Second Trimester | Gestatio...

If you’re in your second trimester of pregnancy and you’ve been diagnosed with gestational diabetes, or GD, there is no need to panic. Once you receive the diagnosis, it’s fairly easy to control, and your doctor will help you learn what to do. Roughly 6% to 9% of all pregnant women are diagnosed with GD, and it usually goes away after you give birth. If you’d like to learn more about it, you’ve come to the right place.


What Is Gestational Diabetes?

Even if you’re not diabetic before you get pregnant, it can happen to you afterwards. GD normally happens in the 24th to 28th week of pregnancy and is caused by the hormones in the placenta blocking the effect of the insulin produced in the pancreas. As a result, there are high levels of sugar in the blood, known as hyperglycemia, which needs to be managed so that your organs, blood vessels, and nerves do not become damaged.

Some women are more at risk for GD than others are. These include women who:

  • Are overweight
  • Are on bed rest
  • Have received a diagnosis of being pre-diabetic
  • Are older
  • Have diabetes in their family
  • Have certain medical conditions
  • Are carrying more than one baby

Also, if you’ve had GD in a previous pregnancy, the chances of being diagnosed again with the disorder are higher. GD is not difficult to control, but because it isn’t that uncommon, most doctors regularly screen their pregnant patients for it. One of the reasons for this is that most women have none of the symptoms of the disease.

Some women, however, do have the following symptoms:

  • Urinating frequently and in large amounts
  • Extreme thirst that can’t be quenched
  • Fatigue


How GD Is Diagnosed

Testing for diabetes during pregnancy is usually done with something called a glucose screening test, sometimes called a glucose tolerance test. There are both one-hour and three-hour tests that involve drinking a sugary orange-flavored drink and then testing your blood sugar an hour or three hours later. They always start with the one-hour test and use the three-hour test as a more detailed test that lets them know for sure if you have the disease.

If your diabetes isn’t controlled during the pregnancy, it can cause women to have large babies and therefore need a C-section, stillbirth, or preeclampsia. It can also cause problems for the baby, including some breathing difficulties and even jaundice. In addition, if GD is diagnosed, there is an increased chance that the baby will be diagnosed with Type 2 diabetes later in life. To be sure, controlling and managing gestational diabetes is of utmost importance.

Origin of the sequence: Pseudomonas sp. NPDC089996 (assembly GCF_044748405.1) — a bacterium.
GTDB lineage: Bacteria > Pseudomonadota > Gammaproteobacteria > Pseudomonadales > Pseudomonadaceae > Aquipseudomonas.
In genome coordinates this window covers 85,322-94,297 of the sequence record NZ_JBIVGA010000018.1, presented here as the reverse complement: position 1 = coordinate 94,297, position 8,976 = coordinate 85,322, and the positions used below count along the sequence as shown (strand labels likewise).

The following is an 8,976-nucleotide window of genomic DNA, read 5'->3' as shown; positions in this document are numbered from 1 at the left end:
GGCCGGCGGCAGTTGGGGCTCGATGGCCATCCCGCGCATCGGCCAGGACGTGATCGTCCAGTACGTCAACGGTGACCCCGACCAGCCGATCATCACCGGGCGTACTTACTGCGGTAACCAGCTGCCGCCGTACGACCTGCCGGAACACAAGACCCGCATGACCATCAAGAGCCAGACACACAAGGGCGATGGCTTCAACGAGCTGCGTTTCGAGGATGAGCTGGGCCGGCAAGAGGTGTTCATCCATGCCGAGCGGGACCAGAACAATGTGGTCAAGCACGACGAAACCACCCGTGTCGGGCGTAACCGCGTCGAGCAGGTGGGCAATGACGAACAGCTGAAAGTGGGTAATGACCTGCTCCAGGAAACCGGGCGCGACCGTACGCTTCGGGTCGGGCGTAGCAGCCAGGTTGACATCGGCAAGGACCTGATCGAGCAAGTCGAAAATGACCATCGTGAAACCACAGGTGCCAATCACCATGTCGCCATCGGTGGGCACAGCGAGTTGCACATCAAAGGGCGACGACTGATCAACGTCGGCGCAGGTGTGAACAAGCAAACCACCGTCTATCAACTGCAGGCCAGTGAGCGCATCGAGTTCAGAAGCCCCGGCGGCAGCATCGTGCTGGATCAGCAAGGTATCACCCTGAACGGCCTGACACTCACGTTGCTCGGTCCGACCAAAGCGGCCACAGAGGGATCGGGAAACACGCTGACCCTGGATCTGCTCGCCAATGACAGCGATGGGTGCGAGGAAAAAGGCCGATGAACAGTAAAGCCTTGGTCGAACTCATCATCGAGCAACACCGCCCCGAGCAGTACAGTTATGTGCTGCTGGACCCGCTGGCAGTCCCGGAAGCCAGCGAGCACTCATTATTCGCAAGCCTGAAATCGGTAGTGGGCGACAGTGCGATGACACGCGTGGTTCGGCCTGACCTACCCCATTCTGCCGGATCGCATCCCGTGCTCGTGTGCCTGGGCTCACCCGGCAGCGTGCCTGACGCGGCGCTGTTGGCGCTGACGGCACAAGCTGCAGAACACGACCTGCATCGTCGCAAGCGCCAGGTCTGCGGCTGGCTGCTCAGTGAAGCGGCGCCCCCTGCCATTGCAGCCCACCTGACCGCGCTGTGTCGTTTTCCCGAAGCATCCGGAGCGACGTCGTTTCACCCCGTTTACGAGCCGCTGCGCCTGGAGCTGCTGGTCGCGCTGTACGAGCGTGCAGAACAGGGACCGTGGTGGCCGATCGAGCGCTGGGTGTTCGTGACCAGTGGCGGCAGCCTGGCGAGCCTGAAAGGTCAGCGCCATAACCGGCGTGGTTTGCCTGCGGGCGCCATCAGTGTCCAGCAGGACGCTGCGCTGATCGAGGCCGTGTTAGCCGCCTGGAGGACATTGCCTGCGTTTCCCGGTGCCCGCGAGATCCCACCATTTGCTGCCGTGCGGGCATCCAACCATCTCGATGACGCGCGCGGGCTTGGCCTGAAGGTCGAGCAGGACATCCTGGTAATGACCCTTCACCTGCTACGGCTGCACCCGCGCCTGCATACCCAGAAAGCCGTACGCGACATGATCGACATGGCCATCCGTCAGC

Taking Care of Yourself When You Have GD

Fortunately, being diagnosed with diabetes when you’re pregnant doesn’t have to change your life completely, although it does require a minor lifestyle change. After being diagnosed with GD, you’ll be required to watch what you eat, test your blood sugar several times a day, and maybe even consult with a dietician. Exercise also helps, but you don’t have to run marathons to manage diabetes. Light to medium exercise on a regular basis is a big help.

When you’re pregnant, you’ll be expected to take good care of yourself, which includes exercising, eating the right foods, and abstaining from alcohol and tobacco. These same actions can help you control your GD, although you may have to be a little stricter about your diet. Your doctor and a good nutritionist can help, and your OB-GYN may also send you to see an endocrinologist, which is a doctor who specializes in hormones.

Oftentimes, if you have GD the hospital will test your baby’s blood immediately after the birth to test for low blood sugar. Low blood sugar is not that uncommon in newborns whose mothers had diabetes while they were pregnant. Fortunately, testing and monitoring your GD and the baby’s health is easier than most people realize and most of the tests are painless.

There are other things that might happen if you have GD. For instance, if the doctor knows you have the disease they’ll monitor the baby’s growth a little closer at each of your visits. They’ll encourage you to exercise more and eat not only healthy, but eat the right foods at the right times. Just like when you’re pregnant, GD is easier to control when you eat four to six small meals during the day instead of three large meals.



Gestational diabetes (GD) affects 6% to 9% of all pregnant women but goes away after you give birth. Once diagnosed, you’ll be expected to watch what you eat, exercise, and test your blood sugar throughout the day. You may also be required to see a nutritionist or endocrinologist, especially if you’re having trouble managing the disease. Your baby will also be monitored more closely than normal and probably be tested for low blood sugar immediately after you give birth.

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